The Canadian Council of Insurance Regulators (CCIR) published a new position paper April 3, outlining recommendations for insurers to help Canadian homeowners better protect their personal property against the risks posed by natural catastrophes and climate change. It also discusses actions the regulators want carriers to take to ensure consumers receive and understand the information, advice and incentives necessary to make informed decisions about their coverage.

“The CCIR intends to work with industry and other key stakeholders to develop an approach to translating the recommendations in this paper into concrete actions. CCIR believes that regulators and the insurance industry can play a more effective role in helping to achieve shared consumer protection objectives in the face of a changing climate,” the CCIR writes in a statement announcing the publication of the position paper.

Entitled Climate Change, Natural Catastrophes and Consumer Awareness, the position paper says the increased production of consumer awareness material from government, academia and the industry do not appear to have translated into a greater awareness of natural catastrophes risk among homeowners. “This is reinforced by the Task Force on Flood insurance and Relocation, which found that Canadians living in high-risk flood zones are largely unaware of their exposure as well as the risk mitigation options available to them.” 

A 2020 survey by Partners for Action, based out of the University of Waterloo, showed that only six per cent of Canadians living in designated flood risk areas know their property is at risk; 63 per cent do not believe that flood risk will increase within the next two decades. “According to the Canadian Institute for Climate Choices, this awareness gap is not limited to homeowners; it also exists for builders and prospective buyers,” they write. Only 26 per cent living in high-risk areas report that their insurance representative has discussed flood insurance options with them.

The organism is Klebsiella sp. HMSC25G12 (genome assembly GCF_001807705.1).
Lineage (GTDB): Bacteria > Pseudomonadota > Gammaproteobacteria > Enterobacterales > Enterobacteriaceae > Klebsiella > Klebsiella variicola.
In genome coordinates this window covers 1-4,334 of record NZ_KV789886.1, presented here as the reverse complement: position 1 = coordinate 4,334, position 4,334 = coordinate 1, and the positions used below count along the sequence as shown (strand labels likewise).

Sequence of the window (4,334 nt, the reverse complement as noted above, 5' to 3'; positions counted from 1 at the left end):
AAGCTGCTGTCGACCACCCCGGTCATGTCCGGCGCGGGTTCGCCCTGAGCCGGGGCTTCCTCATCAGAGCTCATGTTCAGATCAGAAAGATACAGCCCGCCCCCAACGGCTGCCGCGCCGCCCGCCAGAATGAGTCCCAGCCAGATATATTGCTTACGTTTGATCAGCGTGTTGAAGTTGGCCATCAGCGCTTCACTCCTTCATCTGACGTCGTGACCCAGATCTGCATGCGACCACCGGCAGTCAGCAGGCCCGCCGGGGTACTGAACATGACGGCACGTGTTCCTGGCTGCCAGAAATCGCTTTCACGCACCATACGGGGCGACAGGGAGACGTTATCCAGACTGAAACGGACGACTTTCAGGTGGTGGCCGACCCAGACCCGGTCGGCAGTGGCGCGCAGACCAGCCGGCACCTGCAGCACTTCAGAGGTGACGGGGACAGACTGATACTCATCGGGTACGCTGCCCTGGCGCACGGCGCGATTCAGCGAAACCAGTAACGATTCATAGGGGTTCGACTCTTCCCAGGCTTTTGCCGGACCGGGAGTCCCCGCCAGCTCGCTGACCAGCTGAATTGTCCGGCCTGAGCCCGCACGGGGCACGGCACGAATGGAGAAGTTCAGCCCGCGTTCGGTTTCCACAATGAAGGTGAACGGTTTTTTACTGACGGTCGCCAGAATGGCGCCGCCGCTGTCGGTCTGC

They add that Canadians are more willing to investigate insurance options once the relevant perils have been properly communicated. They also say that complexity regarding policies can also cause confusion, limiting consumers’ ability to make informed decisions. “CCIR has heard from industry and stakeholders that the insurance industry should provide more accessible information and clearer communications to consumers,” they add. 

“It is the CCIR’s position that the insurance industry needs to take more coordinated and concrete actions to support efforts to close natural catastrophe and climate-related protection gaps,” they state. “The actions taken by insurers should increase the likelihood that consumers make informed decisions when purchasing and/or renewing homeowner property insurance that provides adequate coverage against the risks posed by natural catastrophes and climate change.”